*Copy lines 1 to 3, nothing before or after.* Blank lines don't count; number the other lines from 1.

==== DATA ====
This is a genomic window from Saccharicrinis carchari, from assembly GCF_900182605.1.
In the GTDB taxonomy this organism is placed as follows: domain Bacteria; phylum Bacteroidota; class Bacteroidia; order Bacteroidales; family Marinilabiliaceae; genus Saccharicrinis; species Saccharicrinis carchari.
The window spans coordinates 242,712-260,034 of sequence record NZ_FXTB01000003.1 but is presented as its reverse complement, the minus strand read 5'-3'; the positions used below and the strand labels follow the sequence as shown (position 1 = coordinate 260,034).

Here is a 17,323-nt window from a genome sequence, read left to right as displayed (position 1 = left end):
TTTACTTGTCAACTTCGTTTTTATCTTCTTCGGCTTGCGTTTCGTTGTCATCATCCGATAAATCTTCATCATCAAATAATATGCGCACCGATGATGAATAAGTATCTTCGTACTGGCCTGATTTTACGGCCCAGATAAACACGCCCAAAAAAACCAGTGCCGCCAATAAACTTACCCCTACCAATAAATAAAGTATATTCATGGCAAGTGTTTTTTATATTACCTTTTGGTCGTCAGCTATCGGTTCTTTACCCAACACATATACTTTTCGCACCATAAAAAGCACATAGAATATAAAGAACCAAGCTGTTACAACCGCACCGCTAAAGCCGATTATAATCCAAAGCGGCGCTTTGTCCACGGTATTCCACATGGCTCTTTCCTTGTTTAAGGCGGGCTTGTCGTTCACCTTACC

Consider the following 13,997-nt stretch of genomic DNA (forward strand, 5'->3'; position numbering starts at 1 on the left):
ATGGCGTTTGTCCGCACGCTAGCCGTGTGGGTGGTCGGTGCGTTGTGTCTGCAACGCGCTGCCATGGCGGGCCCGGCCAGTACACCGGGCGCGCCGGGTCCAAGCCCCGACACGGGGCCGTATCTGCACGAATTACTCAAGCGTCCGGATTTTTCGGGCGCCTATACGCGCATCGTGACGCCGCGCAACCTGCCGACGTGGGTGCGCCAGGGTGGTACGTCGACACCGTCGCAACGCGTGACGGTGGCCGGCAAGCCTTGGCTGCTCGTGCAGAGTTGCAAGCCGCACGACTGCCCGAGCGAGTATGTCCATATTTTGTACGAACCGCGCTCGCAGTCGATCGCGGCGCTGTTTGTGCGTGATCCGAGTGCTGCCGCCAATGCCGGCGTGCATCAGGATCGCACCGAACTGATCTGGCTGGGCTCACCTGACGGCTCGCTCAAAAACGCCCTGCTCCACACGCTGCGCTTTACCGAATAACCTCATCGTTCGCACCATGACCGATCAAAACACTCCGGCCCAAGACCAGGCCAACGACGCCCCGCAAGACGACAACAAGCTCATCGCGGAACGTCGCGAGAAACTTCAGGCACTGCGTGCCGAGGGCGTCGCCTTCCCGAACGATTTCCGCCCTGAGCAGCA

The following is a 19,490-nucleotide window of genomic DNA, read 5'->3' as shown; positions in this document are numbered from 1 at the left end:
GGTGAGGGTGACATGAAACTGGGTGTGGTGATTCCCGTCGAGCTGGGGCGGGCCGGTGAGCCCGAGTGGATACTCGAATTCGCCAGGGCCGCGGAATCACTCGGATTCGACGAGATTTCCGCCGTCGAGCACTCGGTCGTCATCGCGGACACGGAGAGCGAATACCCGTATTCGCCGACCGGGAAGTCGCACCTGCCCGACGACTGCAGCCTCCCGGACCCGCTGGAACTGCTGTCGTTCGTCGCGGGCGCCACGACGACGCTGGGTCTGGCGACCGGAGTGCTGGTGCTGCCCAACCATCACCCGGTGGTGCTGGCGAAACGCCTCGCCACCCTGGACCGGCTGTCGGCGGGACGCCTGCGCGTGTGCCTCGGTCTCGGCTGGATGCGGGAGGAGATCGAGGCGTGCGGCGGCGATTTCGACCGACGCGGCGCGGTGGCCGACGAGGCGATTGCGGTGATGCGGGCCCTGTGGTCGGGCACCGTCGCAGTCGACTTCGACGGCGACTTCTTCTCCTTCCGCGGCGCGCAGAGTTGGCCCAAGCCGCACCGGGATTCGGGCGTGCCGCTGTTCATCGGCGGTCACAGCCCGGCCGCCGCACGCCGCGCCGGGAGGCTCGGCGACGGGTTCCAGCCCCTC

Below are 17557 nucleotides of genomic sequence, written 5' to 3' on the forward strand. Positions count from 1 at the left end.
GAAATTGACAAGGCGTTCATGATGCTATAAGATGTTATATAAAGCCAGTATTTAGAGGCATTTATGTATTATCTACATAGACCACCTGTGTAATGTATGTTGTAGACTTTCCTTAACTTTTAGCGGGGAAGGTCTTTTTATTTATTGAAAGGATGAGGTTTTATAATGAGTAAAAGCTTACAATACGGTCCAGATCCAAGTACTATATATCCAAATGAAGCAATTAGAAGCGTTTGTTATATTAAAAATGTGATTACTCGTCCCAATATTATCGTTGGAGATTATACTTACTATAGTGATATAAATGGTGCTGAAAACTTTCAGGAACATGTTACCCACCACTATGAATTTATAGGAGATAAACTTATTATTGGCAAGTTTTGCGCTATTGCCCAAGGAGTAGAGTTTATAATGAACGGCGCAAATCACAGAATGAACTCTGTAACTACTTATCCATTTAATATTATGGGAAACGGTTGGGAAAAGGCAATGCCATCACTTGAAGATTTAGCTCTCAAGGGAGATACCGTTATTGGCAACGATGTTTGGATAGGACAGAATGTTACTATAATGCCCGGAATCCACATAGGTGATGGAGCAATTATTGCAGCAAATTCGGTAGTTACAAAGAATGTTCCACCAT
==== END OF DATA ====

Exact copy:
This is a genomic window from Saccharicrinis carchari, from assembly GCF_900182605.1.
In the GTDB taxonomy this organism is placed as follows: domain Bacteria; phylum Bacteroidota; class Bacteroidia; order Bacteroidales; family Marinilabiliaceae; genus Saccharicrinis; species Saccharicrinis carchari.
The window spans coordinates 242,712-260,034 of sequence record NZ_FXTB01000003.1 but is presented as its reverse complement, the minus strand read 5'-3'; the positions used below and the strand labels follow the sequence as shown (position 1 = coordinate 260,034).